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General Surgery

Course prepares UF medical students for first year as surgical residents

Surgical residents face myriad challenges in the first weeks of their intern year as they transition from students to clinicians. “The hardest part about being an intern is that you don’t feel ready to be a doctor,” said George Sarosi, M.D., the Robert H. Hux Professor in the…

Atif Iqbal, M.D., appointed to national colorectal surgery committees

Atif Iqbal, M.D., an assistant professor of surgery at the UF College of Medicine’s Department of Surgery, has been selected as a surgical expert (three-year term, one term renewable by election) on the National Cancer Institute’s Rectal-Anal Task Force of the Gastrointestinal Cancer Steering Committee. The GISC’s role…

UF surgery resident’s research earns recognition from American College of Surgeons

Ahsan Raza, M.D., a fifth-year general surgery resident at the University of Florida College of Medicine, has earned second place in a paper competition organized by the American College of Surgeons’ Commission on Cancer. Raza’s paper is titled, “Variability in Radiation Therapy for Rectal Cancer Between Academic and Community Centers.”…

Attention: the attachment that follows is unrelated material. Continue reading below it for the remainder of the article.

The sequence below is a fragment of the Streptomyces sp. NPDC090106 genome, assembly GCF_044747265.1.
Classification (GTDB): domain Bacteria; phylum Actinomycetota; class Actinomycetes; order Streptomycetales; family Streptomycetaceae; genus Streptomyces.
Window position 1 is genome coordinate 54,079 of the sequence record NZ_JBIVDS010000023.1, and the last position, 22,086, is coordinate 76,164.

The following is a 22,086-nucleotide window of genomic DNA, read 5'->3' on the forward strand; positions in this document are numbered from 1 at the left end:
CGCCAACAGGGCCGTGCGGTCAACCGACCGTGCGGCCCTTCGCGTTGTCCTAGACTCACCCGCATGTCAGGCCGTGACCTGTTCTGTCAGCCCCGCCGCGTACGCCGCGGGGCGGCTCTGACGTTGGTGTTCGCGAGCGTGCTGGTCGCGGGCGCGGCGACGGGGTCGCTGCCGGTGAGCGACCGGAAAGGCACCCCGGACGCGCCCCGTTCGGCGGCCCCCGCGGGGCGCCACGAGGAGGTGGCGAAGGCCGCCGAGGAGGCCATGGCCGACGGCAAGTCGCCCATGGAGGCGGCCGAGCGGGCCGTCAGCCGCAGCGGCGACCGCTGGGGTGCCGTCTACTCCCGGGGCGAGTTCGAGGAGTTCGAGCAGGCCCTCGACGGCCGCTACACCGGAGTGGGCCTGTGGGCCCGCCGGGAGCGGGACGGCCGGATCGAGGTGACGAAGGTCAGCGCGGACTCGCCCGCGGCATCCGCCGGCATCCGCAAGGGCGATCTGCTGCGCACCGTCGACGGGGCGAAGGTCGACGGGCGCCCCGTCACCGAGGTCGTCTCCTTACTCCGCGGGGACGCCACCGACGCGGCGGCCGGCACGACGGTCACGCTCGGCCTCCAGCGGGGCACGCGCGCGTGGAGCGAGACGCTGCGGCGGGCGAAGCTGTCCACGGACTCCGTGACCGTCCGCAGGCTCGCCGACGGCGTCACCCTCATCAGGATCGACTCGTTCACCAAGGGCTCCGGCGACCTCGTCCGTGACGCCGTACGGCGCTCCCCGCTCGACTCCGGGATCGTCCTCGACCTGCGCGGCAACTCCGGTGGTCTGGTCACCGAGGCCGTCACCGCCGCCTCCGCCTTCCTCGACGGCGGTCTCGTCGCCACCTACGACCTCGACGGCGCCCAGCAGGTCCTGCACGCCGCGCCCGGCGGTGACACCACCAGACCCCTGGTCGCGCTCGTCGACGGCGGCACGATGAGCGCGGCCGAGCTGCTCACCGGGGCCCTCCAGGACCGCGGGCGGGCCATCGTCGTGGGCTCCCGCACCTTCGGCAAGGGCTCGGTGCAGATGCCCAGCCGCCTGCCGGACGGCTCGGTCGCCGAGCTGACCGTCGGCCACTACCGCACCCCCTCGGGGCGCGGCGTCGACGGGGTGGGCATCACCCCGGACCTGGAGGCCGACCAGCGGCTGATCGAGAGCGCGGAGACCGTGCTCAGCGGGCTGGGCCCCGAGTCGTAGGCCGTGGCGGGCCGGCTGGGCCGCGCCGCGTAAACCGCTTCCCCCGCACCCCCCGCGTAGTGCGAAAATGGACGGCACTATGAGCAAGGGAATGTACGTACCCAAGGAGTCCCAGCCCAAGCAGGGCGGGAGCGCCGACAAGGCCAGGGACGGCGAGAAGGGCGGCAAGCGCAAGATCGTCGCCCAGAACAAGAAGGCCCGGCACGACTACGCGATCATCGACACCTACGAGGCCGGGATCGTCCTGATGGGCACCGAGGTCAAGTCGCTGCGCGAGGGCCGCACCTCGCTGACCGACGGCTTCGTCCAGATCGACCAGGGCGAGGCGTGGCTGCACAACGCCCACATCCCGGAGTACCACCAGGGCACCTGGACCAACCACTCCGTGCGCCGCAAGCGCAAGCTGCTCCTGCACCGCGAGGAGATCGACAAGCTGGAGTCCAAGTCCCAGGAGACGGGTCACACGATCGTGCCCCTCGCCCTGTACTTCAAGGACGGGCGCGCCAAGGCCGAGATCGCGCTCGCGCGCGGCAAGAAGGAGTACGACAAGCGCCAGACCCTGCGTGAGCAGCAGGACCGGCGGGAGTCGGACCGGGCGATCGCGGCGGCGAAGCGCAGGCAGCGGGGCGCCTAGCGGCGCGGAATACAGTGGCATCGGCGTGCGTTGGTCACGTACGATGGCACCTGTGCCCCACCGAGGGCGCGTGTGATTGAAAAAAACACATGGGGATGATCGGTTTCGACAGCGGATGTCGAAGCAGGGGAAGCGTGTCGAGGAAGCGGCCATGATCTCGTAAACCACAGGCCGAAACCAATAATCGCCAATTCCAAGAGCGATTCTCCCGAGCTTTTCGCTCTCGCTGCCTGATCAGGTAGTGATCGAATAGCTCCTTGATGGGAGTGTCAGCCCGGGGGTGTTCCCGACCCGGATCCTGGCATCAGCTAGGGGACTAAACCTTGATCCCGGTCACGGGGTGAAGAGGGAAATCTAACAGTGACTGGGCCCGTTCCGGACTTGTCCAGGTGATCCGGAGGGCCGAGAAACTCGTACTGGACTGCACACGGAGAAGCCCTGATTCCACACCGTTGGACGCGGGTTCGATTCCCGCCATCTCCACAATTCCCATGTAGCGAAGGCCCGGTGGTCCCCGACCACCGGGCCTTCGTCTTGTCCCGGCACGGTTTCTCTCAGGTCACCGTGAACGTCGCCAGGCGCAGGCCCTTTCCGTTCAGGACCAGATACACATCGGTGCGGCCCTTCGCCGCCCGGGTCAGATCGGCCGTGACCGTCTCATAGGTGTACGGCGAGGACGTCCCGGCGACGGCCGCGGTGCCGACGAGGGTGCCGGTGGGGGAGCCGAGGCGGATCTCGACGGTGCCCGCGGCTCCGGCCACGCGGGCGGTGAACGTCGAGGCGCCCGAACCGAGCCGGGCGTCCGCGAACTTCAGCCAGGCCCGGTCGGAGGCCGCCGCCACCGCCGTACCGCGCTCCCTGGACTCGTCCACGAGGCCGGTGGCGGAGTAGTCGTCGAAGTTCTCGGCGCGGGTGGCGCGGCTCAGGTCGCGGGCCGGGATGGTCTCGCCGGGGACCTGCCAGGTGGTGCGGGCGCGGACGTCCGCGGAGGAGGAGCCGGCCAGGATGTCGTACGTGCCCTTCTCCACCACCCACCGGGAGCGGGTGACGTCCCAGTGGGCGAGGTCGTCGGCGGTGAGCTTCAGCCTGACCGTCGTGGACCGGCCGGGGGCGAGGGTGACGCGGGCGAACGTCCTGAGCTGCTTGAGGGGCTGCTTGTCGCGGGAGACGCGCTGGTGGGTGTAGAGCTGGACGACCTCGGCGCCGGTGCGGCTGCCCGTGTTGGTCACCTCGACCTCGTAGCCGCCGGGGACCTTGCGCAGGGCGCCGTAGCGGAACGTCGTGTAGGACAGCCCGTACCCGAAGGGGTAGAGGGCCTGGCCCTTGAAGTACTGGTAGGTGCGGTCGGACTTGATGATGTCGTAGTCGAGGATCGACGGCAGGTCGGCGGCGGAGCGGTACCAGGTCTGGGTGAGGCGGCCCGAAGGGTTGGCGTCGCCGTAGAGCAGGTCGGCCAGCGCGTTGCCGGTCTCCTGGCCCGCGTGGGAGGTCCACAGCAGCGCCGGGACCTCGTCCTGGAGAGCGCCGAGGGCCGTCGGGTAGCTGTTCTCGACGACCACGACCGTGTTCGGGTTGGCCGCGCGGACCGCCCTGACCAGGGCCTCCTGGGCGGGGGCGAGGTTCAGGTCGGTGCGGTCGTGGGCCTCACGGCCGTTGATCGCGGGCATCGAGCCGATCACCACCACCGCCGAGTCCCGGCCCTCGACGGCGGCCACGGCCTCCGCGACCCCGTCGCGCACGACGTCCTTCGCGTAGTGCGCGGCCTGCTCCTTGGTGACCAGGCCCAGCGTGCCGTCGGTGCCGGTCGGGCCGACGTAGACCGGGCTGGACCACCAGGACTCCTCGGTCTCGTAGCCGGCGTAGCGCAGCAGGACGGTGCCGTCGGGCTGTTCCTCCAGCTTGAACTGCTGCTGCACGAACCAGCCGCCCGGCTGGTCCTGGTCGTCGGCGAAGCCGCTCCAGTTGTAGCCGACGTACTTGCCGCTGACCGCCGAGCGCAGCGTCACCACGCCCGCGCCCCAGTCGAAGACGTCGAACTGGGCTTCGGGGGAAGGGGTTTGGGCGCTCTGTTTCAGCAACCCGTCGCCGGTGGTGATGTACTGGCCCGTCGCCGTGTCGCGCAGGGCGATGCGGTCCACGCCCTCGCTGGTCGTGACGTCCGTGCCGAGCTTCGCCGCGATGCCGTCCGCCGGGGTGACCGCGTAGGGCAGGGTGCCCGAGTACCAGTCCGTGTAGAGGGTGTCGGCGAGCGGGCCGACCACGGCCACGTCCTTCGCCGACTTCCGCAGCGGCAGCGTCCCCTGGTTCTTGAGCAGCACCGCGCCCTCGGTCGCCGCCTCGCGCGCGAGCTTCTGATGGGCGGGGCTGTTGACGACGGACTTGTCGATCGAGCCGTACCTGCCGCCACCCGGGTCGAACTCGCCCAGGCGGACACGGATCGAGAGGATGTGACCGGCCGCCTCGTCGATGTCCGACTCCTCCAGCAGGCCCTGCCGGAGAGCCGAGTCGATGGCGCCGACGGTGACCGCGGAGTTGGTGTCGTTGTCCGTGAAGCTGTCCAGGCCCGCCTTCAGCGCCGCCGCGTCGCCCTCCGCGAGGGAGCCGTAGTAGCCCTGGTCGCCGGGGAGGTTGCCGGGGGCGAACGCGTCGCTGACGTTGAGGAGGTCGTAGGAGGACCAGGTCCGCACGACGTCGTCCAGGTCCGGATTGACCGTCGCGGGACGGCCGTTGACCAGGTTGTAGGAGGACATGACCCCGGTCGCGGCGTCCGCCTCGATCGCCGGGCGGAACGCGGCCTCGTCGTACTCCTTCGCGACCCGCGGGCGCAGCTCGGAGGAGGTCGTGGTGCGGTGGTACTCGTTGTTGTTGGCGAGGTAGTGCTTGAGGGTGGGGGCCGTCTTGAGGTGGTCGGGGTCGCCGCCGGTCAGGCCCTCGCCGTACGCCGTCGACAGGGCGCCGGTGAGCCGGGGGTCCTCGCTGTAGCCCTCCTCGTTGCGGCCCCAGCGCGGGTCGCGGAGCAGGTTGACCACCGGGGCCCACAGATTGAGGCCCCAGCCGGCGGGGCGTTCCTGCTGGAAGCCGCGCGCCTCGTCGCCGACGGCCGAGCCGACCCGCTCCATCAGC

Faculty join UF College of Medicine’s Department of Surgery

Two surgeons have joined the faculty in the University of Florida’s College of Medicine’s Department of Surgery. Alexander L. Ayzengart, MD, MPH, FACS, is an assistant professor in the division of general surgery. He earned his medical degree from the University of Michigan Medical School, Ann Arbor. Ayzengart…

Three UF department of surgery faculty promoted

Three faculty members at the UF College of Medicine’s Department of Surgery have received promotions. Steven Hughes, MD, chief of the division of general surgery and vice chair for the department of surgery, was promoted to professor. His clinical expertise is…

In the fight against sepsis, time means everything

In the world of sepsis treatment, the scale is vast and the cost is staggering. Every year, 258,000 people in the United States die from sepsis. Hundreds of thousands of others recover with treatment. Treating sepsis costs more than $20 billion a year, according to a 2013 federal report.

Blocking protein in blood may prevent sepsis in premature infants

UF Health researchers have found that blocking a certain protein in the blood with medication could help protect premature infants from sepsis, a common and sometimes deadly infection, according to a new study that combines findings from a mouse model and from premature infants.